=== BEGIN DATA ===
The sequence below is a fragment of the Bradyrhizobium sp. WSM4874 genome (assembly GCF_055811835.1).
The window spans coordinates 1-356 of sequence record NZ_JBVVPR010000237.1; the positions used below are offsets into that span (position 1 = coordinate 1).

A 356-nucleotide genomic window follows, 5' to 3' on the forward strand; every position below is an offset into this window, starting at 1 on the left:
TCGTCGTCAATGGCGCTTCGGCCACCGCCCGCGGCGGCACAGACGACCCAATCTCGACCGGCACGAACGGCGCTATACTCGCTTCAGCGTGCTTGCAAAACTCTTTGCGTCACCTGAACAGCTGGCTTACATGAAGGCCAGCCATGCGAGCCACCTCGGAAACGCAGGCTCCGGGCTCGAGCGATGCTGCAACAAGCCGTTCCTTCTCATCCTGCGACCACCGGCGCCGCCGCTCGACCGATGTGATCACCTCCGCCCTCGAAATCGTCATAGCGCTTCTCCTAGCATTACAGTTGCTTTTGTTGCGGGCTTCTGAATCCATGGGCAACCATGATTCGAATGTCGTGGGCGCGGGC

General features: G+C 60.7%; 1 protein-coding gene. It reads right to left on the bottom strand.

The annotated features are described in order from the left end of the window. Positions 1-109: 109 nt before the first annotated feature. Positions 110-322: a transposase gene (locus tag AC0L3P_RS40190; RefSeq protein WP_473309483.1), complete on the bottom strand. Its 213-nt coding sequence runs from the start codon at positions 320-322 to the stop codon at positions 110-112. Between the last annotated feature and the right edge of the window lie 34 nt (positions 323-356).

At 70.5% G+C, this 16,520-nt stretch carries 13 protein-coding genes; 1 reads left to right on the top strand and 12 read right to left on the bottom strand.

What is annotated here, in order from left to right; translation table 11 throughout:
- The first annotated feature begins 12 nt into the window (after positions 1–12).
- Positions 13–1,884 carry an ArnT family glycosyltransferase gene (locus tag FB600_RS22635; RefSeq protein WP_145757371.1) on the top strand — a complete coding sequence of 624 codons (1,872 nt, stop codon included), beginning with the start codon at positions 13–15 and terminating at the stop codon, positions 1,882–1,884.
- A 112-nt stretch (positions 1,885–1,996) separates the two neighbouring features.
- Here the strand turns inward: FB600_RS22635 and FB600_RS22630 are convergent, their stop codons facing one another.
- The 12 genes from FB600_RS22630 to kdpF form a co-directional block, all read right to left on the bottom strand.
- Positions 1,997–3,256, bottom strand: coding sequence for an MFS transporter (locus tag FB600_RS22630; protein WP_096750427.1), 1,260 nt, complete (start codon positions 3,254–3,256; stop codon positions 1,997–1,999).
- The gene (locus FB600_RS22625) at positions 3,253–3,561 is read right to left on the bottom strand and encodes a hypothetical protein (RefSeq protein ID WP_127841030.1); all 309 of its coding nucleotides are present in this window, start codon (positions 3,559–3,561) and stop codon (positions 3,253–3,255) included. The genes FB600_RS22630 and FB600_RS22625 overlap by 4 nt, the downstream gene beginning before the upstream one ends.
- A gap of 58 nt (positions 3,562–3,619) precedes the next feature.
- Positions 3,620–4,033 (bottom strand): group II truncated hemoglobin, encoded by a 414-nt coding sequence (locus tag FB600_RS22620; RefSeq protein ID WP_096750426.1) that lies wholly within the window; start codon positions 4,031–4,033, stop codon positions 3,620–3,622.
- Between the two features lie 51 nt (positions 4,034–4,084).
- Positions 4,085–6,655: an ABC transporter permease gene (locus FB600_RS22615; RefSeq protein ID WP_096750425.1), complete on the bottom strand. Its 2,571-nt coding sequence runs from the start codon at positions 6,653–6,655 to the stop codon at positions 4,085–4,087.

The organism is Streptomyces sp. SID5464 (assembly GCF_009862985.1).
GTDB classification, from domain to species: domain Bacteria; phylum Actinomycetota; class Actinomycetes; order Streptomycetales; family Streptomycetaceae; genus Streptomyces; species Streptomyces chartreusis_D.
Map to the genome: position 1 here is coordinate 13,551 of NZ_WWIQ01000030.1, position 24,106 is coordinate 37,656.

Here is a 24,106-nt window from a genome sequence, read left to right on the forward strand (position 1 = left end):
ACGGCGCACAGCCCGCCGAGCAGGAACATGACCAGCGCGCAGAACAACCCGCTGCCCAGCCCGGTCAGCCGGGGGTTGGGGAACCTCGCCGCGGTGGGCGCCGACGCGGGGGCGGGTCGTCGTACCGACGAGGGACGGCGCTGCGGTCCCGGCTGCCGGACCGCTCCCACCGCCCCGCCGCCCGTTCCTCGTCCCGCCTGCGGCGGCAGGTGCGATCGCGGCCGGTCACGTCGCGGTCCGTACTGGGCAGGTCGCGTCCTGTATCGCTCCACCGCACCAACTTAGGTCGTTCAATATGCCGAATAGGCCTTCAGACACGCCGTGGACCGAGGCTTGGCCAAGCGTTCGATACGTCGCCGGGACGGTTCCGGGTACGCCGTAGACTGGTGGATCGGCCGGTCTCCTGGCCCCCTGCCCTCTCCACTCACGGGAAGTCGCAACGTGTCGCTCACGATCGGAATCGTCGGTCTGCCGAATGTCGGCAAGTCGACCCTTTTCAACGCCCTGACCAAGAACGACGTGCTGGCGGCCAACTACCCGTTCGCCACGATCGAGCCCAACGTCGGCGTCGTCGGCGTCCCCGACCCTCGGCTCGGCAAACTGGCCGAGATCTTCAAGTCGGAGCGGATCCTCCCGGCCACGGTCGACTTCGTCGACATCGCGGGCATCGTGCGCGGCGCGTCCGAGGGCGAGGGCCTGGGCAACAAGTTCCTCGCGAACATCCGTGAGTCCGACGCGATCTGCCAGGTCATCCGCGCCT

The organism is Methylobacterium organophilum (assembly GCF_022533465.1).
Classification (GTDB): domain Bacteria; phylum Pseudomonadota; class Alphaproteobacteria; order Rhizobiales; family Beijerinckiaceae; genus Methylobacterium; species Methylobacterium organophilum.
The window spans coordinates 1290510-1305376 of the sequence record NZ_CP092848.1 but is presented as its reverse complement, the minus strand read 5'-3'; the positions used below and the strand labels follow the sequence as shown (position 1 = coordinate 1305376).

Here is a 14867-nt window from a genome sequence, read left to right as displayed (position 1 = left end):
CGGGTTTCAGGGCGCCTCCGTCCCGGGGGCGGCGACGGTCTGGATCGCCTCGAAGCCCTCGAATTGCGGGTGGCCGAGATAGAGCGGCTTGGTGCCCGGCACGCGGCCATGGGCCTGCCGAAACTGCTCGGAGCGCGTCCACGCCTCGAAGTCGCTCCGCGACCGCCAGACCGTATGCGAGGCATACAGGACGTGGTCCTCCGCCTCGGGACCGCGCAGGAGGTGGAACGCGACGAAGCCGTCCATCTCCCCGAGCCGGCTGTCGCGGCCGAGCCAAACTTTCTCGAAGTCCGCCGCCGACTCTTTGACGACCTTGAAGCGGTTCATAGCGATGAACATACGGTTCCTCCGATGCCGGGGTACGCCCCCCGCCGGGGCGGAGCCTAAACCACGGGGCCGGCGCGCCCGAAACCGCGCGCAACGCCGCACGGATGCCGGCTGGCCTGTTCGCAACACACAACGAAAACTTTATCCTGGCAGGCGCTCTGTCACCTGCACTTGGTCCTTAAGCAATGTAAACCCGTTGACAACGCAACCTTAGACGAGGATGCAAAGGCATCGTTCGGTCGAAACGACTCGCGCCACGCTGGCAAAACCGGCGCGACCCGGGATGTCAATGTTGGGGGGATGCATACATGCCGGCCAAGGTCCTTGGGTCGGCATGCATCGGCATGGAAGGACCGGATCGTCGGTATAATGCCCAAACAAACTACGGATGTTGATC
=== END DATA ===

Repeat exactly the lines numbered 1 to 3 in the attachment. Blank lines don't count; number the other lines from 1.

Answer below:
The sequence below is a fragment of the Bradyrhizobium sp. WSM4874 genome (assembly GCF_055811835.1).
The window spans coordinates 1-356 of sequence record NZ_JBVVPR010000237.1; the positions used below are offsets into that span (position 1 = coordinate 1).

A 356-nucleotide genomic window follows, 5' to 3' on the forward strand; every position below is an offset into this window, starting at 1 on the left: